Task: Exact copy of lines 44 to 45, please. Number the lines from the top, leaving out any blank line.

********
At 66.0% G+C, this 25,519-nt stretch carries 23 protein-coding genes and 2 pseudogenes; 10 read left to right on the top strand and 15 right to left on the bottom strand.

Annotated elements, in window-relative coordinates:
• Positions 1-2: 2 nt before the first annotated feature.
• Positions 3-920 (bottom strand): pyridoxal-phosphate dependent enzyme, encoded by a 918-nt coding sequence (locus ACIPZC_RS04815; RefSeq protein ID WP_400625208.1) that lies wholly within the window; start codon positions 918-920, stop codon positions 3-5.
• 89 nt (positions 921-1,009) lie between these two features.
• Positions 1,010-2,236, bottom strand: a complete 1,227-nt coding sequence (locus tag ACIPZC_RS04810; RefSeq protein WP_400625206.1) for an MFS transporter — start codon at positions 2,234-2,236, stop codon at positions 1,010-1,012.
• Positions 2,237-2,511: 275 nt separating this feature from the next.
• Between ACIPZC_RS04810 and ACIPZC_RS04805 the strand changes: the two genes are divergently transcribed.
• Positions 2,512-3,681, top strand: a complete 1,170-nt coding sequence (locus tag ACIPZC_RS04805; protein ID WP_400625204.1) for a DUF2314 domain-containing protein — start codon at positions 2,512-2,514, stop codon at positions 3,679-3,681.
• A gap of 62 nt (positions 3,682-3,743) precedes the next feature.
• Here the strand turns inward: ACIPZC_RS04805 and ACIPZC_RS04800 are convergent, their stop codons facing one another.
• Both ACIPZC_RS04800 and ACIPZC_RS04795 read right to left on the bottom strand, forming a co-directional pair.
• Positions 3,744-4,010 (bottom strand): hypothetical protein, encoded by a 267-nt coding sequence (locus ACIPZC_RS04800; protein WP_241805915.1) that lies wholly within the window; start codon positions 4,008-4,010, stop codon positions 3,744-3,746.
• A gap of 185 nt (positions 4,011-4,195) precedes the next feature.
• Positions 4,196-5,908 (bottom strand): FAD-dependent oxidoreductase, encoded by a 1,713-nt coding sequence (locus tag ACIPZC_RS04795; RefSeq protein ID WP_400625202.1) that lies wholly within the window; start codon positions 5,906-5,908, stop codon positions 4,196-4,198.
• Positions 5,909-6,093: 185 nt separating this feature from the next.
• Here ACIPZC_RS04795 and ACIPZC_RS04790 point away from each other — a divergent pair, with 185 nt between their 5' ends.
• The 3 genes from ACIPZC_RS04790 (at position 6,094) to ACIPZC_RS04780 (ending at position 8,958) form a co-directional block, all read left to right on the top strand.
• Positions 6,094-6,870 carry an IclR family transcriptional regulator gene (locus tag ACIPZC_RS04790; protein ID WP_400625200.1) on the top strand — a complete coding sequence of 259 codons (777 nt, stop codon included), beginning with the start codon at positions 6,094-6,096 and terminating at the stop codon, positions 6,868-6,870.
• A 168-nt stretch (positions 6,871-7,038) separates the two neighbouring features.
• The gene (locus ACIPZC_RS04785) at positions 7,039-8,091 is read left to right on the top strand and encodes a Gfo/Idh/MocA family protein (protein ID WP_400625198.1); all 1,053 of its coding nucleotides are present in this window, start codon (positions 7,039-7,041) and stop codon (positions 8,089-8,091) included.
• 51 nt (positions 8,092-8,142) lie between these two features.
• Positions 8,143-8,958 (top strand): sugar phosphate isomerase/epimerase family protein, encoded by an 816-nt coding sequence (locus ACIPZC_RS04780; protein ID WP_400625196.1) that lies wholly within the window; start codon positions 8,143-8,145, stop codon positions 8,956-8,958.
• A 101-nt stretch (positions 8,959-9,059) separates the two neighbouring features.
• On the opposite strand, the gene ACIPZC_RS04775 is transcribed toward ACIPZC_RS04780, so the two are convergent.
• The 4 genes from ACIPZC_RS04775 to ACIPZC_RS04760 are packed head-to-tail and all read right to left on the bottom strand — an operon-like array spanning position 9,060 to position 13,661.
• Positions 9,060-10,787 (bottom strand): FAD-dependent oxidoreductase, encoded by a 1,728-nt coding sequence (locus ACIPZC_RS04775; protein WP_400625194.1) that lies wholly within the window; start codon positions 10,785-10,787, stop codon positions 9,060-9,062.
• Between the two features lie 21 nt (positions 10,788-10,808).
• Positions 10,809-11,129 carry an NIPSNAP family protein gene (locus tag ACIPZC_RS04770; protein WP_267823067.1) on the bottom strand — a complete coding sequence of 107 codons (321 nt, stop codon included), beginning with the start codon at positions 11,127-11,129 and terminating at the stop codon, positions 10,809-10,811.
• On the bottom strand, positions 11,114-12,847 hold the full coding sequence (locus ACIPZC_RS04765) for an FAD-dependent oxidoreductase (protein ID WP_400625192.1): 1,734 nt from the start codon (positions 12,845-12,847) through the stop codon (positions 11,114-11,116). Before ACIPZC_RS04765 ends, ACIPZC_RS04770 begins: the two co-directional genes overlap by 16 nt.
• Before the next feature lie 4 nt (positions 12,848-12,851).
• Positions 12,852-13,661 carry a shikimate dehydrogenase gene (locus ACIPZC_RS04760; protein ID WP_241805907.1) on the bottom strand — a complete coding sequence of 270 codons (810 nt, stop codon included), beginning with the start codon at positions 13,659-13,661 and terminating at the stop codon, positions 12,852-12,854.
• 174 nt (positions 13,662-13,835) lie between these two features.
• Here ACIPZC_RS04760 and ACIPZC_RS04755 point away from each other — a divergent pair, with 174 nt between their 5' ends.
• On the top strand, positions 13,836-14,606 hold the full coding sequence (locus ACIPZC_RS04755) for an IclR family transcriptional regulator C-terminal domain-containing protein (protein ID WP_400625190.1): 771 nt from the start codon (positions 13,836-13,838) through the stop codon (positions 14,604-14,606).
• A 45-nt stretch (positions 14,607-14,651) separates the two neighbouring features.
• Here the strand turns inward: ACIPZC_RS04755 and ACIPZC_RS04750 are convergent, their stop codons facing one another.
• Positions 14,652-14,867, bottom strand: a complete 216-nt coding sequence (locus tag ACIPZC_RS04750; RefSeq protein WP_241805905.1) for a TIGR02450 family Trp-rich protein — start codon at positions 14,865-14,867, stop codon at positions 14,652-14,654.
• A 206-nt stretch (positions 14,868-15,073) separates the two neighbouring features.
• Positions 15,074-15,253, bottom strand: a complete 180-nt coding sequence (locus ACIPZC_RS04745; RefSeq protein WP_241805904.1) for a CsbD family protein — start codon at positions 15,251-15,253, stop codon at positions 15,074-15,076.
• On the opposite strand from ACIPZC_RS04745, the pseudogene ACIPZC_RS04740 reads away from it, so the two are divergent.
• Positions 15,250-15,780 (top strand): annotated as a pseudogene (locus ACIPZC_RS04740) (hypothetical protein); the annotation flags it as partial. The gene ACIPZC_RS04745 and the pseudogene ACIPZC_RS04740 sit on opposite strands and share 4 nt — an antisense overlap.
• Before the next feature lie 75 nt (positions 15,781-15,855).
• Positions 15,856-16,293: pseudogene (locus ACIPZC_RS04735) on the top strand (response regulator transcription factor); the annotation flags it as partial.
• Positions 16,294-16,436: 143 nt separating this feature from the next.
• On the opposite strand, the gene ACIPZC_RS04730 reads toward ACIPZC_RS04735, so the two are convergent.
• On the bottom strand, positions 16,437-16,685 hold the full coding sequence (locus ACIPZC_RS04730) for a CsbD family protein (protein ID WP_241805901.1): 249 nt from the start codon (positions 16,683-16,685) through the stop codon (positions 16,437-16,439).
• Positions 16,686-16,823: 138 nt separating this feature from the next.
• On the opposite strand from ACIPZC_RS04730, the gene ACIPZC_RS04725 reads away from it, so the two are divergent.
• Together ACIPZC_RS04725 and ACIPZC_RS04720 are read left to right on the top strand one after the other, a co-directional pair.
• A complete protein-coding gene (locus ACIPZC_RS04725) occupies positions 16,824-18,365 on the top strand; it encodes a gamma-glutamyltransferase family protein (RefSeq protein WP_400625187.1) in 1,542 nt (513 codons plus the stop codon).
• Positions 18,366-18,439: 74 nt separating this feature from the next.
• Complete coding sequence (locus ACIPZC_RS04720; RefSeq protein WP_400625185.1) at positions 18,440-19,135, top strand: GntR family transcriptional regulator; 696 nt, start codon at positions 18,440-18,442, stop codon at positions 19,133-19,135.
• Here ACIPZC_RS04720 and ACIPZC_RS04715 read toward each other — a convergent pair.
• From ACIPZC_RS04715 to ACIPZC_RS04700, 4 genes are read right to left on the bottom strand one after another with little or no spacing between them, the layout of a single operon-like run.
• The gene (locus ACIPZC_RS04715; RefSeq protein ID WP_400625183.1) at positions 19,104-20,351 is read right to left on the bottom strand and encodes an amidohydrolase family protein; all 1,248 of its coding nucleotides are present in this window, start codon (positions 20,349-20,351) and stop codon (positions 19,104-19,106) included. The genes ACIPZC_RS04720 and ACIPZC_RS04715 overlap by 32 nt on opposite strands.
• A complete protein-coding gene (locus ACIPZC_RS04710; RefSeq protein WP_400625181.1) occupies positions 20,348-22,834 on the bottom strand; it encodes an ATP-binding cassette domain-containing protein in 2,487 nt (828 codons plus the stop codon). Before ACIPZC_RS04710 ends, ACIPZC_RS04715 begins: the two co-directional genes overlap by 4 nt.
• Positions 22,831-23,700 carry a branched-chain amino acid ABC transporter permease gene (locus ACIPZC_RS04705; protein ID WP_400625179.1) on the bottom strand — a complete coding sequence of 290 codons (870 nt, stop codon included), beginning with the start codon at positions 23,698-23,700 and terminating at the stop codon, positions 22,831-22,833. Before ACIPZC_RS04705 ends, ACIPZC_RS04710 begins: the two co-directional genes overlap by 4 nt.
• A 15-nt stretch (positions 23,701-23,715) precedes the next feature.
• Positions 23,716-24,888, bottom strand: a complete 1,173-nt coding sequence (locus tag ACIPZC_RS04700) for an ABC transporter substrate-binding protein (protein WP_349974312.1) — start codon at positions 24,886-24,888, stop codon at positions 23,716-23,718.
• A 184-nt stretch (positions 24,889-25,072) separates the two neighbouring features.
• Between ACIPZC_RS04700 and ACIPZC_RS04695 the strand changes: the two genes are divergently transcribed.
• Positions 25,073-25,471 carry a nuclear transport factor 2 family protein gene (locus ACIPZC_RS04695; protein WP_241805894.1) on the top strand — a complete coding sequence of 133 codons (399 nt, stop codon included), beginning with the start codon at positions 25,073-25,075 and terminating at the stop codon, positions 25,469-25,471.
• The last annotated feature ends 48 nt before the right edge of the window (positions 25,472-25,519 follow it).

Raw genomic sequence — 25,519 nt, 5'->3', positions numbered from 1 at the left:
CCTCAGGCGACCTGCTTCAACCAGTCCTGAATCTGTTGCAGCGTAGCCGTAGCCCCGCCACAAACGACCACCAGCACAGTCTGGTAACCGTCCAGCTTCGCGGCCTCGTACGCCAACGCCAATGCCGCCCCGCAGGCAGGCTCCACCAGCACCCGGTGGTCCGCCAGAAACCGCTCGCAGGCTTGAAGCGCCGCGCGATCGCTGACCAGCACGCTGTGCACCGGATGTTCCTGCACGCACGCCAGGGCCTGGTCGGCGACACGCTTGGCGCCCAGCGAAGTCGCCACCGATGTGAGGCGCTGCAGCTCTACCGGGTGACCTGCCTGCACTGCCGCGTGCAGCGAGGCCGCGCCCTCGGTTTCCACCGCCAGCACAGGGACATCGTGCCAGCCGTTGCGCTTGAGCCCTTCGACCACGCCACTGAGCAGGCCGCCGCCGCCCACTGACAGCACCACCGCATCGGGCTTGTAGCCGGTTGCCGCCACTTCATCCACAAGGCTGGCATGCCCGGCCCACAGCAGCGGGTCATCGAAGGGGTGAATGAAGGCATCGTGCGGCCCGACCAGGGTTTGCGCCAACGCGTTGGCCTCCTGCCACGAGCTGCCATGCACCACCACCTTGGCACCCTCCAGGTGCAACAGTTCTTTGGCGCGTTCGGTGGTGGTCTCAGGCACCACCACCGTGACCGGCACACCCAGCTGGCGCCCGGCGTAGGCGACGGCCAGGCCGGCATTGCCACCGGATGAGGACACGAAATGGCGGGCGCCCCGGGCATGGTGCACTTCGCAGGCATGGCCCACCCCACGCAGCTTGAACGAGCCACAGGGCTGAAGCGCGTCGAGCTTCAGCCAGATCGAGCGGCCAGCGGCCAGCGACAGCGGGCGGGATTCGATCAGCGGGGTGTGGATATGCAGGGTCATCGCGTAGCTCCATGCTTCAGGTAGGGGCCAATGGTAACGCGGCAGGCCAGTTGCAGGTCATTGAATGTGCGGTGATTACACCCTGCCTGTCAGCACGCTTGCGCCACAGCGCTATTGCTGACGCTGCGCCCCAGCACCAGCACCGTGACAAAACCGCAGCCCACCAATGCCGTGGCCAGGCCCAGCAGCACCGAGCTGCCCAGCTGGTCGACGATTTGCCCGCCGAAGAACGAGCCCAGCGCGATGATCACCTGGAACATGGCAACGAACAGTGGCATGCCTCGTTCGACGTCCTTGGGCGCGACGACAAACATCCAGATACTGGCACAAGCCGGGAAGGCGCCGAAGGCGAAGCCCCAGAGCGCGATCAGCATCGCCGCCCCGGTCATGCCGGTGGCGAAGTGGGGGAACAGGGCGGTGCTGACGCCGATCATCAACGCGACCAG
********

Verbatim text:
• Positions 15,856-16,293: pseudogene (locus ACIPZC_RS04735) on the top strand (response regulator transcription factor); the annotation flags it as partial.
• Positions 16,294-16,436: 143 nt separating this feature from the next.